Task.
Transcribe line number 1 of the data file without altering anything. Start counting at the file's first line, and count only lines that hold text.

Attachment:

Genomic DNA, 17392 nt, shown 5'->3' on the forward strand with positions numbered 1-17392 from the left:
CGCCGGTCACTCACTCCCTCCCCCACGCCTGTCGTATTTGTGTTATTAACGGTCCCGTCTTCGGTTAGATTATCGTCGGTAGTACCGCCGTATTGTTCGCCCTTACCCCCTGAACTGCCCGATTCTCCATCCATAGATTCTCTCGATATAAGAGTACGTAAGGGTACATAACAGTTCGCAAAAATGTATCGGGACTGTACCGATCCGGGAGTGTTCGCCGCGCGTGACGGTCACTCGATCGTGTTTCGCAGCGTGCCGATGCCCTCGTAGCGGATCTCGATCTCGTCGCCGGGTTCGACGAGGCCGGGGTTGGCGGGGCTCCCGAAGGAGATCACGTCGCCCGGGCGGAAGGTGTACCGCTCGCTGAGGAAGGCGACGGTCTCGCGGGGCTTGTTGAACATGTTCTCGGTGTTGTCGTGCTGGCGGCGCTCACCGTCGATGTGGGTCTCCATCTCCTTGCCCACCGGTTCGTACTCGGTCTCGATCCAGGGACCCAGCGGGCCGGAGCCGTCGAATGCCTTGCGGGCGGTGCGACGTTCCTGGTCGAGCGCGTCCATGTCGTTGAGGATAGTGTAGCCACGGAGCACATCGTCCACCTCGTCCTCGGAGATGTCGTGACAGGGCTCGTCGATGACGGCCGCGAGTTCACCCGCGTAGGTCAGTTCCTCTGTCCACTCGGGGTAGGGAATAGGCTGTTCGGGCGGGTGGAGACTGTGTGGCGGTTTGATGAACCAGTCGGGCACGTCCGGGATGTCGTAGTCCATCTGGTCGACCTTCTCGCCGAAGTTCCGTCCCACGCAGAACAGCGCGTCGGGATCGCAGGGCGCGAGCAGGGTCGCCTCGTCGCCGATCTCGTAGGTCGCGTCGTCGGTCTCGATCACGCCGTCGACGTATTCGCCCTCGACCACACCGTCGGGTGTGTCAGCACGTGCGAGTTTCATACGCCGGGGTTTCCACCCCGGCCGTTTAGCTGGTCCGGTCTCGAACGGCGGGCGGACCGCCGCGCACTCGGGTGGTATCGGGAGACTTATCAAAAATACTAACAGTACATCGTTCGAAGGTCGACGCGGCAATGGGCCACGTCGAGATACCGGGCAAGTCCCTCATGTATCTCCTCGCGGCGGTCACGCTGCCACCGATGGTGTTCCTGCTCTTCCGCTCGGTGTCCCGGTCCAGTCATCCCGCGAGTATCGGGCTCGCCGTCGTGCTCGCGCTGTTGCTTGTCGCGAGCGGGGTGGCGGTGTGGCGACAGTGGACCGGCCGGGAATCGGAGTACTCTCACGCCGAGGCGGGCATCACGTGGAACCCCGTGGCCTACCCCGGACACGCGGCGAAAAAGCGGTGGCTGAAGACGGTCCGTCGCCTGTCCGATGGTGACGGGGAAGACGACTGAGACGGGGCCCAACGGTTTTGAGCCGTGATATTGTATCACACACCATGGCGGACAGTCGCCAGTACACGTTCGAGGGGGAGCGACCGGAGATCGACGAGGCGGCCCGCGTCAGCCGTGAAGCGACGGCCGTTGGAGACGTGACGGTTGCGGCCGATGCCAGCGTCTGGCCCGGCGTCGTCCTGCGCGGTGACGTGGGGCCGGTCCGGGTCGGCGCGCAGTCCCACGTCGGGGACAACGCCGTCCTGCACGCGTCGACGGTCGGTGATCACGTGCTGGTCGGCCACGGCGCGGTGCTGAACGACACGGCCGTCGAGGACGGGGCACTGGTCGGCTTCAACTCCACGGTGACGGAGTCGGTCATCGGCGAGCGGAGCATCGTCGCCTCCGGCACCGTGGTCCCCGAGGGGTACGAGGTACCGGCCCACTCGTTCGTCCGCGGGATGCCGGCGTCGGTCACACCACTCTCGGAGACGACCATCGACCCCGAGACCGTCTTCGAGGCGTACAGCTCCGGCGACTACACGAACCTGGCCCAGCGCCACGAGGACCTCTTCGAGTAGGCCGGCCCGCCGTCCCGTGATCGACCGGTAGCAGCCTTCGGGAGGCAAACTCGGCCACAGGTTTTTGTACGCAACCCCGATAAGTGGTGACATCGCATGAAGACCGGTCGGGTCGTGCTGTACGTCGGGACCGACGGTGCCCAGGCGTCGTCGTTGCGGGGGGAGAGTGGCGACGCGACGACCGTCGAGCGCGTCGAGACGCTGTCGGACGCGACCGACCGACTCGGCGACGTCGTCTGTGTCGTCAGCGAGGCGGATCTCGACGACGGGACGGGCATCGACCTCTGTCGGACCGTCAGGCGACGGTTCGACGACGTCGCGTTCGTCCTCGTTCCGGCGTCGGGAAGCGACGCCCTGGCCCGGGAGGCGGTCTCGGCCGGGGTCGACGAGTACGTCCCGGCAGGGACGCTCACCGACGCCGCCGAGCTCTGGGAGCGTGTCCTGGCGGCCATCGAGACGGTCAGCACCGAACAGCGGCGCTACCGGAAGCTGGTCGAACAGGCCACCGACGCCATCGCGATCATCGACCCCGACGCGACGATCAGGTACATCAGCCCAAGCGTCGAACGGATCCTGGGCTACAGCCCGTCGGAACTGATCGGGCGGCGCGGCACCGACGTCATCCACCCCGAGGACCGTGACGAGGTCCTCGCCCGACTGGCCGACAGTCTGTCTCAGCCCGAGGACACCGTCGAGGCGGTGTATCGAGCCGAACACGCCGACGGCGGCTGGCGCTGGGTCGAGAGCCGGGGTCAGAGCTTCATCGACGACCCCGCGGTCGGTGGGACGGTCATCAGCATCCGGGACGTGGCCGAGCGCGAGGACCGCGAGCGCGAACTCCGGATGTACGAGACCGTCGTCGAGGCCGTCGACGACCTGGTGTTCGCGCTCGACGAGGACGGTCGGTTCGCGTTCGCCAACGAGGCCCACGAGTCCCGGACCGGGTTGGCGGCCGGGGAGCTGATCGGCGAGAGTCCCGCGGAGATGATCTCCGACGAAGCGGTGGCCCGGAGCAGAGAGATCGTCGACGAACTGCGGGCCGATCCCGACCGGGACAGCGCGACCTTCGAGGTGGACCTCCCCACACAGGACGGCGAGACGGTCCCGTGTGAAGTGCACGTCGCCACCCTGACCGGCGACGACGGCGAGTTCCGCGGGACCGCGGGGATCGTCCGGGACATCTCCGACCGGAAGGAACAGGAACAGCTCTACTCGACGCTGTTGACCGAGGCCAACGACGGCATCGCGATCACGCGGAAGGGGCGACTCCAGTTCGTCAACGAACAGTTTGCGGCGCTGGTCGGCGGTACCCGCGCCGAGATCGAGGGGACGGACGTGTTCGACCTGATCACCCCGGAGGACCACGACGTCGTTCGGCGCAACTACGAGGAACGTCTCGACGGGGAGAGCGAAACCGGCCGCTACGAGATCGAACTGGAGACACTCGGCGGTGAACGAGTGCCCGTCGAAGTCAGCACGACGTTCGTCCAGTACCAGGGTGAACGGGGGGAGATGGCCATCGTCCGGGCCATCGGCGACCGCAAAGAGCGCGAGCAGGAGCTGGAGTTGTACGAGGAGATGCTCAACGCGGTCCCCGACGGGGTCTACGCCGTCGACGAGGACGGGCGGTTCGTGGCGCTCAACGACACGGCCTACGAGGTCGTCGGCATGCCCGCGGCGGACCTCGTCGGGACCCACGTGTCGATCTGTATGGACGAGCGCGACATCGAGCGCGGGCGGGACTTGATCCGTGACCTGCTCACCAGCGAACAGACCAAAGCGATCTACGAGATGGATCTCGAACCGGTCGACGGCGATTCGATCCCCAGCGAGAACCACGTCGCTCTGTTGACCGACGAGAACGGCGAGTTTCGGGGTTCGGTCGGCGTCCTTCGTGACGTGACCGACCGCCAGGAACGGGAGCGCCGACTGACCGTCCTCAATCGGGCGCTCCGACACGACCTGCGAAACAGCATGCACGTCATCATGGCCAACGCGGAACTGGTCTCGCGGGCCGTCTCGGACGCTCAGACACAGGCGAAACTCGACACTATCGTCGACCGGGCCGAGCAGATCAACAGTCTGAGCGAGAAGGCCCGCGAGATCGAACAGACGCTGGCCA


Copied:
Genomic DNA, 17392 nt, shown 5'->3' on the forward strand with positions numbered 1-17392 from the left: